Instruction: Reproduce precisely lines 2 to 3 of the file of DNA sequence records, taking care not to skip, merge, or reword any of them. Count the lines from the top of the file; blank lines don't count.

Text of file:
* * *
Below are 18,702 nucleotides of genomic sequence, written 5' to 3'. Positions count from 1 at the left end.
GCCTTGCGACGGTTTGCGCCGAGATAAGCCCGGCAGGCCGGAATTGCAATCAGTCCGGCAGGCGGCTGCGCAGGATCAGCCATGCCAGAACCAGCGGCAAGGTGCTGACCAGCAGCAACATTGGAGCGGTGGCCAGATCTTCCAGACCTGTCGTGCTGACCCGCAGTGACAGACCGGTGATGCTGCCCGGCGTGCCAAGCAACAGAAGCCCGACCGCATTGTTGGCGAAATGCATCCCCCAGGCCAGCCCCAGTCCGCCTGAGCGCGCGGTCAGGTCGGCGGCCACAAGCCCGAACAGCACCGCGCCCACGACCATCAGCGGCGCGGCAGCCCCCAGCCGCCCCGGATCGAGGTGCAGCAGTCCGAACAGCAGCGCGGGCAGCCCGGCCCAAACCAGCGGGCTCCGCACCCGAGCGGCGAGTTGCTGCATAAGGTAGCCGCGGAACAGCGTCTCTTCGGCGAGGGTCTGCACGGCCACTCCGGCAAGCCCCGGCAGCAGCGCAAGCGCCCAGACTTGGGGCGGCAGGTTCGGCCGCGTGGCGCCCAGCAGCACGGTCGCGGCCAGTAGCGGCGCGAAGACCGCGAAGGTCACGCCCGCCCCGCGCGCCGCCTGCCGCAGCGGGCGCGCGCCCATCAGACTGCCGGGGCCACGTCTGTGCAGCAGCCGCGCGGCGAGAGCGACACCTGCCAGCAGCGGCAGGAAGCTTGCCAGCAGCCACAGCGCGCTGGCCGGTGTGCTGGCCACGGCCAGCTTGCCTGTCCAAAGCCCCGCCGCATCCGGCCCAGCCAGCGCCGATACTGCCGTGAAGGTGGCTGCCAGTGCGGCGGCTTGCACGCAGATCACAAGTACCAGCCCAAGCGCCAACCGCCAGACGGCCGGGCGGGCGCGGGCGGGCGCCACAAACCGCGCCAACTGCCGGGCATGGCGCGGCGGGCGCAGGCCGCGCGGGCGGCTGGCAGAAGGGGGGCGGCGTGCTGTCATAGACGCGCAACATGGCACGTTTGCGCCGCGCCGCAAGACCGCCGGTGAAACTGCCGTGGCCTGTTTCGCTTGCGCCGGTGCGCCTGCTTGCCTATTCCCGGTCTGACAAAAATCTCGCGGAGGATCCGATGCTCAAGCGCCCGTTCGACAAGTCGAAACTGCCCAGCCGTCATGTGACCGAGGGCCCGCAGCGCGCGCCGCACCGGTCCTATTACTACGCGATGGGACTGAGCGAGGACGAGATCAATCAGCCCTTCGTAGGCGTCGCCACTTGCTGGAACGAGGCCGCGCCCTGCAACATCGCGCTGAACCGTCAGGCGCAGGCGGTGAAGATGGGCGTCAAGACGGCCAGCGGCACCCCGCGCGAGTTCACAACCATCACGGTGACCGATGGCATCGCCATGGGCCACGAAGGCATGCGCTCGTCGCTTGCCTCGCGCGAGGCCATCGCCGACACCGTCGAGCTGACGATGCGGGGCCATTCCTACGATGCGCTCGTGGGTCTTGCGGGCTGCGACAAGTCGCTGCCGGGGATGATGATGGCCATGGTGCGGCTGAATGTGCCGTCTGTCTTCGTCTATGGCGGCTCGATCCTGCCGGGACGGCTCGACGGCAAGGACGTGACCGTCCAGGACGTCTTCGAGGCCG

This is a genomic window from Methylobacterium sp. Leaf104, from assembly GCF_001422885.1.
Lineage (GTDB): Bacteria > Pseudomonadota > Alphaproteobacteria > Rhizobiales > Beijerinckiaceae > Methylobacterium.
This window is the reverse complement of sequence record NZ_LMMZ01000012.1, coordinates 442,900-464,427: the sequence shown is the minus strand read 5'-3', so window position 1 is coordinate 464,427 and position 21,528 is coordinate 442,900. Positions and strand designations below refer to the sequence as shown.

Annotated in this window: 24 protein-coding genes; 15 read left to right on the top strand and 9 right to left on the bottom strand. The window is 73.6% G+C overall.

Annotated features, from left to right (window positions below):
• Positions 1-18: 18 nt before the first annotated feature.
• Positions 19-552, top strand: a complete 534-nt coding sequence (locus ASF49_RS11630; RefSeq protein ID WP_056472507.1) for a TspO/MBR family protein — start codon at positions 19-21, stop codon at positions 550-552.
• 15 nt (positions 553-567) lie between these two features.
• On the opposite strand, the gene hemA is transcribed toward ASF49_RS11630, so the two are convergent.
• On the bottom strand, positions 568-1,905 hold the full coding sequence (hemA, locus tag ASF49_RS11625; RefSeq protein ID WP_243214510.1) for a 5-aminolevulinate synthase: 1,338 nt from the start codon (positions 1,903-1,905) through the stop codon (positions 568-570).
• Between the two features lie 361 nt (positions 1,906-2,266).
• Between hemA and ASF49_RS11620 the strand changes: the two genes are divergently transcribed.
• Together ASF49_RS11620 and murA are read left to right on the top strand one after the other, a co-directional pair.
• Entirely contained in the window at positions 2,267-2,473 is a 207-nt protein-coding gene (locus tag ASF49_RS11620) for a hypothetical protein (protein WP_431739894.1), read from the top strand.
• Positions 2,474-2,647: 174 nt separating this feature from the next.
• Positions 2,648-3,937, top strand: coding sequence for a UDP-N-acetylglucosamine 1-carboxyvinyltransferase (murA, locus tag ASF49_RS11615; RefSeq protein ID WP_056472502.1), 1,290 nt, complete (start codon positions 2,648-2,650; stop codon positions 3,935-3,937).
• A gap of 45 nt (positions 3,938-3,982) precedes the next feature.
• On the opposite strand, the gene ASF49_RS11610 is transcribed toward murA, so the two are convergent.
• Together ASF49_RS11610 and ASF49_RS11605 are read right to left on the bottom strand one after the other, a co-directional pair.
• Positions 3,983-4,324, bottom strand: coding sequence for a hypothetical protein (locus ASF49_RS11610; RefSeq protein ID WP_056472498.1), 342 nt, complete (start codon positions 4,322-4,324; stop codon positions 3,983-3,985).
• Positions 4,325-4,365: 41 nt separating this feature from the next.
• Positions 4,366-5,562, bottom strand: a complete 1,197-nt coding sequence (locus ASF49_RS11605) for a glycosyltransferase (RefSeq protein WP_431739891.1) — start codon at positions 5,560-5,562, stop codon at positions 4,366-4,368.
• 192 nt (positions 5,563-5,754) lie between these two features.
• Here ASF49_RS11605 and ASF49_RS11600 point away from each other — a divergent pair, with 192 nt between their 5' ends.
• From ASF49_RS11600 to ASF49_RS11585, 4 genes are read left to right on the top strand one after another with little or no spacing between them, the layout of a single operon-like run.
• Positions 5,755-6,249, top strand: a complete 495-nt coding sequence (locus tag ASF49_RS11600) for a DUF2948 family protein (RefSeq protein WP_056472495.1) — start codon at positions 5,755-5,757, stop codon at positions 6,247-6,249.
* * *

GCCTTGCGACGGTTTGCGCCGAGATAAGCCCGGCAGGCCGGAATTGCAATCAGTCCGGCAGGCGGCTGCGCAGGATCAGCCATGCCAGAACCAGCGGCAAGGTGCTGACCAGCAGCAACATTGGAGCGGTGGCCAGATCTTCCAGACCTGTCGTGCTGACCCGCAGTGACAGACCGGTGATGCTGCCCGGCGTGCCAAGCAACAGAAGCCCGACCGCATTGTTGGCGAAATGCATCCCCCAGGCCAGCCCCAGTCCGCCTGAGCGCGCGGTCAGGTCGGCGGCCACAAGCCCGAACAGCACCGCGCCCACGACCATCAGCGGCGCGGCAGCCCCCAGCCGCCCCGGATCGAGGTGCAGCAGTCCGAACAGCAGCGCGGGCAGCCCGGCCCAAACCAGCGGGCTCCGCACCCGAGCGGCGAGTTGCTGCATAAGGTAGCCGCGGAACAGCGTCTCTTCGGCGAGGGTCTGCACGGCCACTCCGGCAAGCCCCGGCAGCAGCGCAAGCGCCCAGACTTGGGGCGGCAGGTTCGGCCGCGTGGCGCCCAGCAGCACGGTCGCGGCCAGTAGCGGCGCGAAGACCGCGAAGGTCACGCCCGCCCCGCGCGCCGCCTGCCGCAGCGGGCGCGCGCCCATCAGACTGCCGGGGCCACGTCTGTGCAGCAGCCGCGCGGCGAGAGCGACACCTGCCAGCAGCGGCAGGAAGCTTGCCAGCAGCCACAGCGCGCTGGCCGGTGTGCTGGCCACGGCCAGCTTGCCTGTCCAAAGCCCCGCCGCATCCGGCCCAGCCAGCGCCGATACTGCCGTGAAGGTGGCTGCCAGTGCGGCGGCTTGCACGCAGATCACAAGTACCAGCCCAAGCGCCAACCGCCAGACGGCCGGGCGGGCGCGGGCGGGCGCCACAAACCGCGCCAACTGCCGGGCATGGCGCGGCGGGCGCAGGCCGCGCGGGCGGCTGGCAGAAGGGGGGCGGCGTGCTGTCATAGACGCGCAACATGGCACGTTTGCGCCGCGCCGCAAGACCGCCGGTGAAACTGCCGTGGCCTGTTTCGCTTGCGCCGGTGCGCCTGCTTGCCTATTCCCGGTCTGACAAAAATCTCGCGGAGGATCCGATGCTCAAGCGCCCGTTCGACAAGTCGAAACTGCCCAGCCGTCATGTGACCGAGGGCCCGCAGCGCGCGCCGCACCGGTCCTATTACTACGCGATGGGACTGAGCGAGGACGAGATCAATCAGCCCTTCGTAGGCGTCGCCACTTGCTGGAACGAGGCCGCGCCCTGCAACATCGCGCTGAACCGTCAGGCGCAGGCGGTGAAGATGGGCGTCAAGACGGCCAGCGGCACCCCGCGCGAGTTCACAACCATCACGGTGACCGATGGCATCGCCATGGGCCACGAAGGCATGCGCTCGTCGCTTGCCTCGCGCGAGGCCATCGCCGACACCGTCGAGCTGACGATGCGGGGCCATTCCTACGATGCGCTCGTGGGTCTTGCGGGCTGCGACAAGTCGCTGCCGGGGATGATGATGGCCATGGTGCGGCTGAATGTGCCGTCTGTCTTCGTCTATGGCGGCTCGATCCTGCCGGGACGGCTCGACGGCAAGGACGTGACCGTCCAGGACGTCTTCGAGGCCG

This is a genomic window from Methylobacterium sp. Leaf104, from assembly GCF_001422885.1.